My friend, PreScouter Founder and CEO Dinesh "Dino" Ganesarajah, and I met because we were both McCormick Fellows at Northwestern University. A Sri Lankan born and English-raised guy now living in Chicago, he's one of those resourceful, curious, good-humored guys who manages to do a million things in a day--and if it stresses him out he never shows it. As a fellow in the Kellogg School of Management (not the Medill School of Journalism), he used a $5k stipend the McCormick Foundation awarded to him not for research but to start up PreScouter back in 2010. I always enjoyed picking Dino's analytical brain about business, since he's always thinking about entrepreneurship, so I asked him to contribute this guest blog on how to successfully run a growing business. Thanks Dino!
How does one successfully scale a business?
You must master the art of moving away from being an individual contributor to being a manager. You have to move away from you being the sole person that does all the work to getting other people to do the work for you.
The better you are at getting other people to do the work, the more scalable your business is. The challenge in getting other people to do the work is ensuring they are going to produce work to the quality standards that you need. If they are not able to do that, either your business will suffer or you suffer. The business can suffer when clients recognize that the quality of the work is suffering and these clients will take their business elsewhere. You can suffer, realizing the person you have is not performing to the level you require, and so you compensate for them, taking on responsibilities that you hired them to take on to begin with.
So how do you effectively manage people to get the performance you need from them?
According to Dick Grote, who wrote the book “Discipline Without Punishment," one of the core techniques is “describing the gap.” Describing the gap is as simple as it sounds: as a manager you have to become very accustomed with routinely describing to your team members what you want exactly; setting expectations with them. If they do not meet these expectations, you have to be able to describe the difference between what you got and what you expected.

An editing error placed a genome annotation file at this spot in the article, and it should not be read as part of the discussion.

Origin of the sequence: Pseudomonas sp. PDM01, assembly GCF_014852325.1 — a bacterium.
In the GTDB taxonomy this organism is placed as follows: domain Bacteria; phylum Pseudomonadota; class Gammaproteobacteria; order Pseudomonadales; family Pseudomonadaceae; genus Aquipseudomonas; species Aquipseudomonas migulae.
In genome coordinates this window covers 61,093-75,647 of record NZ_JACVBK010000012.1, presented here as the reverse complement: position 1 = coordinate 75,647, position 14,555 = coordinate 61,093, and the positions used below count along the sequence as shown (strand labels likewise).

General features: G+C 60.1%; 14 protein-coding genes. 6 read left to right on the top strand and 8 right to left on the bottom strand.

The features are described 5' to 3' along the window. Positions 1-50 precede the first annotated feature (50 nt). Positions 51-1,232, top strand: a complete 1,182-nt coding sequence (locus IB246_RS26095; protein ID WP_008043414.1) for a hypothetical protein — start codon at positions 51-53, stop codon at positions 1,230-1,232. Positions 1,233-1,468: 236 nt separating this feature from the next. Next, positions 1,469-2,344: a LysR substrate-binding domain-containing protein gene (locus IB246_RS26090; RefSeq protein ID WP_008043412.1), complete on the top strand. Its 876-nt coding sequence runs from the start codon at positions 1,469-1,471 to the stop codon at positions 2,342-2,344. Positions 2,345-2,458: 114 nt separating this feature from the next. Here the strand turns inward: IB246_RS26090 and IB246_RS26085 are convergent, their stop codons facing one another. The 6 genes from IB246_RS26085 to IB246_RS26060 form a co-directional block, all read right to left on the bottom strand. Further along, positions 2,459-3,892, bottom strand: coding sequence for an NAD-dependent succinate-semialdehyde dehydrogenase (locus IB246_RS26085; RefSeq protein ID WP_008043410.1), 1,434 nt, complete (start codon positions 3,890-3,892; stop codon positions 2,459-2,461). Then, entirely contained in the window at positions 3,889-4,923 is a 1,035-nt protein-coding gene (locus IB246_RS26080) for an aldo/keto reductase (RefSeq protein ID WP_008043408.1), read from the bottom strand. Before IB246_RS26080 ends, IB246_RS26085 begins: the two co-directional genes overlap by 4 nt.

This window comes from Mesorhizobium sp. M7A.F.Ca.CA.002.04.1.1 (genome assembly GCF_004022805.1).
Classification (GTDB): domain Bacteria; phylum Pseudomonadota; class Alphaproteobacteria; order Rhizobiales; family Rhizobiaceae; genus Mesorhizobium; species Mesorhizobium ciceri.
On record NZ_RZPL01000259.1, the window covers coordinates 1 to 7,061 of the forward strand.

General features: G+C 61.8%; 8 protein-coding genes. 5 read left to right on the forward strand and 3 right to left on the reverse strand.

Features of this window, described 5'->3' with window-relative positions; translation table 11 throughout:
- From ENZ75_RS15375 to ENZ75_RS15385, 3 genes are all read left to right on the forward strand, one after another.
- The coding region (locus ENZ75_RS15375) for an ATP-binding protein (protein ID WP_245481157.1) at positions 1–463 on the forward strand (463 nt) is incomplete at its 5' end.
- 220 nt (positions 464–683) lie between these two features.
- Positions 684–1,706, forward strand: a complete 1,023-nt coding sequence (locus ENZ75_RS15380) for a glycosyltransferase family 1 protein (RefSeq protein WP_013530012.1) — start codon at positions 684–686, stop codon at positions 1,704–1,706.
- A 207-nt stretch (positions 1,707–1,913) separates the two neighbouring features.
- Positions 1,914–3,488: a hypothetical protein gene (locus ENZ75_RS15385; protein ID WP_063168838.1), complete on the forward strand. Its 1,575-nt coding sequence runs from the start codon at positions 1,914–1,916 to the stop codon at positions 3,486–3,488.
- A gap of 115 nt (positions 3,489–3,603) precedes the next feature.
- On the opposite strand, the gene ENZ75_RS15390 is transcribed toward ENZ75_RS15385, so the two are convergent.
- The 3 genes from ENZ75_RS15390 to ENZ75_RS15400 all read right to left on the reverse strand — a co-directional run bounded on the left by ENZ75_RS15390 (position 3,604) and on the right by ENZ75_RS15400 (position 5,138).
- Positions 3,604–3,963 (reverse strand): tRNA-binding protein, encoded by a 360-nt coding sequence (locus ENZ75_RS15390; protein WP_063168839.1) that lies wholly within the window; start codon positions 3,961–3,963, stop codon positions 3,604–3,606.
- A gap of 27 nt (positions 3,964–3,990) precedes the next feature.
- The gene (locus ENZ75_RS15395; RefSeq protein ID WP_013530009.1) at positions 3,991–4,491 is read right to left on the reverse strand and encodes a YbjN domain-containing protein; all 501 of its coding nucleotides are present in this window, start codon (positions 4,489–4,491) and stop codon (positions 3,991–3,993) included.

These conversations (where you describe the gap) become effective ways to continue to coach team members. They push team members to improve their skills and become more capable. This is because these conversations focus on very specific incidents or pieces of work and are focused on improving what happens next time (e.g. “I expected this to be done by Friday, but on Tuesday it was still not done”). These conversations are not about making judgements about a team member’s work values (e.g. “You are lazy”).
In addition, it is also important to explain to team members why what you are asking of them is important (e.g. “We need to have work done on time for clients to trust us and want to continue working with us”). It is also a good idea to gain team members' commitments that they will approach the work differently next time (e.g. “Will you to keep to deadlines in future"?).
What happens if the team member does not change?
In Grote's book, the author presents an escalating series of actions for each time a team member continues to make the same mistakes or fails to perform. Essentially, it is important for the team member to recognize that the second such incident presents a situation where the team members is not only performing inadequately, but is also not living up to the agreement made with you, the manager. Third and successive incidents call for more formal disciplinary action, such as write-ups.
Managing individuals' performance against expectations is not the only aspect of successfully managing team members. You must also be able to hire the right talent to begin with, motivate that talent, and coach and mentor that talent. However, performance management tends to be one of the most difficult parts of managing others. “Discipline without Punishment” provides a simple guide, and a set of ideas, for how managers can think about performance management problems.
PreScouter helps clients gain competitive advantage by providing customized global research. Over the past seven years, PreScouter has established a global network of aspiring and accomplished scientists, engineers, economists, analysts, and developers who share a common ambition: to apply their academic knowledge and problem-solving skills to challenges faced in industry. Dinesh Ganesarajah, a British entrepreneur and Founder/CEO of PreScouter, is working on building a platform that enables business professionals to get things done, utilizing their global network of Scholars at top universities.